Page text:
The second episode of Sakugan picks up exactly where episode 1 finished with Gugumber and Memenpu trying to get his old vehicle moving. The two are still bickering but it is clear Memenpu is in a bit a shock about the violence and death that has just intruded itself upon her life. Despite her earnest desire to explore, Gugumber has done a decent job of protecting her from these harsh realities up until now so seeing them come crashing down upon her emotionally added a bit of weight to this sequence.
However there isn’t a lot of time for emotions as the fight is still ongoing and for whatever reason the kaiju that broke into the colony seem to be targeting the pair. Seems likely it is because of the mysterious map that the unknown person left Memenpu in the last episode but we aren’t going to get any kind of answer from this episode. This episode of Sakugan seems to want to hit the accelerator on the action sequences and really not let up until the end.
Sakugan is balancing comedy, action and raw emotion in one explosive sequence involving giant monster and mechs.
The series of action set pieces could have become quite dull as really it is just Kaiju chasing after a blue tank-like-robot and destroying buildings with dust and rubble flying. This continues for the vast majority of the episode. What keeps the audience engaged though is the focus on what is happening inside the mech with Gugumber clearly falling into an old role but still maintaining his presence as Memenpu’s father.
We also learn more about the world of Sakugan as we learn about the Kaiju having cables that tether them to the ground. While a lot of these rules seem to be explained to us just so we can be impressed when these Kaiju break them doesn’t change the fact that are knowledge of how this world is going to work is expanding. Then we find out about the sheer bureaucracy at the heart of the colony where Gugumber can’t even get a gate opened even though his intent is to lead the giant kaiju out of the colony and probably save a lot of lives.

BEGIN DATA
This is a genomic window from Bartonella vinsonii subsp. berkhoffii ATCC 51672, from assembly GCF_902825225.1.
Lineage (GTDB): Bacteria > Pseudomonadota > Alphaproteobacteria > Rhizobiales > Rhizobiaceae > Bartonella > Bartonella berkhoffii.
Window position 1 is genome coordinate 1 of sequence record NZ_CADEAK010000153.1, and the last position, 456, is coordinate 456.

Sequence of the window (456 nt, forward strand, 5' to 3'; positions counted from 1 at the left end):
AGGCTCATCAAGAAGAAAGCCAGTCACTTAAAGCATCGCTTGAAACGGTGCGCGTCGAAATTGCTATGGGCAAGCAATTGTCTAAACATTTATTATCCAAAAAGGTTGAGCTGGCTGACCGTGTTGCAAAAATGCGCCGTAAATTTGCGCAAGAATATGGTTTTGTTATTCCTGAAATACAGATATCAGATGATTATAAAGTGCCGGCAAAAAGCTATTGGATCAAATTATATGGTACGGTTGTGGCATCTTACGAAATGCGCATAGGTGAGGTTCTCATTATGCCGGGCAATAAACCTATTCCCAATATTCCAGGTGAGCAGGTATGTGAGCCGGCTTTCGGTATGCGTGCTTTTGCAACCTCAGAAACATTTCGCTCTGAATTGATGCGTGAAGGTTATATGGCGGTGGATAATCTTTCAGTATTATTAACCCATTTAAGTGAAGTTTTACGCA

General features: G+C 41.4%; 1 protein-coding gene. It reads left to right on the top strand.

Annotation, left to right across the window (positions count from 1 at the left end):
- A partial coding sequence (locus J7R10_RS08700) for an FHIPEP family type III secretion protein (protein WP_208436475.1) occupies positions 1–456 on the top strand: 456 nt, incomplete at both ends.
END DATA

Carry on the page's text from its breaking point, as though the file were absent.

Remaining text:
The fight moves throughout the colony, we encounter the other Markers who were waiting for Walsh’s return and we get to see the emotional impact of a death that occurred last episode. That’s something that doesn’t happen often enough in anime. Too often characters die and nobody really brings them up again or at least supporting cast members don’t seem to really acknowledge they died. Here the death had real weight and not just on the young Memenpu.
Then Memenpu and Gugumber lead both of the Kaiju out of the colony and at this point we see what makes this father-daughter team so good. While Memenpu is still in a little shock, Gugumber has finally got her calm enough to employ her usual stellar mind to the problem at hand. With Memenpu directing, Gugumber executes a plan that is suitably spectacular to end such a set-piece and brings the fight to a decided close.
Again, the reality of this world is enhanced when we find out through listening to the DJ that their actions weren’t without consequences. Such a bureaucratic society wasn’t going to just let their actions pass without some kind of penalty.
However, Gugumber and Memenpu are now both kind of ready for the journey that Memenpu has wanted to take. Gugumber wasn’t emotionally ready to take a risk and move on before. Memenpu had no real understanding of the dangers they were going to face. Both of them are now in a place where a journey is possible. And the episode ends on that note with the two setting out leaving us to wait for episode 3 to really start the exploration beyond the colony.
And you know what? Sakugan has done a really decent job of making me want to see that journey. I’m looking forward to episode 3. I am loving the father-daughter dynamic that has been established and the way that relationship isn’t stagnating but rather continues to be build on and fleshed out. The action was decent but we never lost emotional connection with the characters throughout. All things considered, I’m really hopeful that Sakugan will remain solidly entertaining.
Images from: Sakugan. Dir. J Wada. Satelight. 2021
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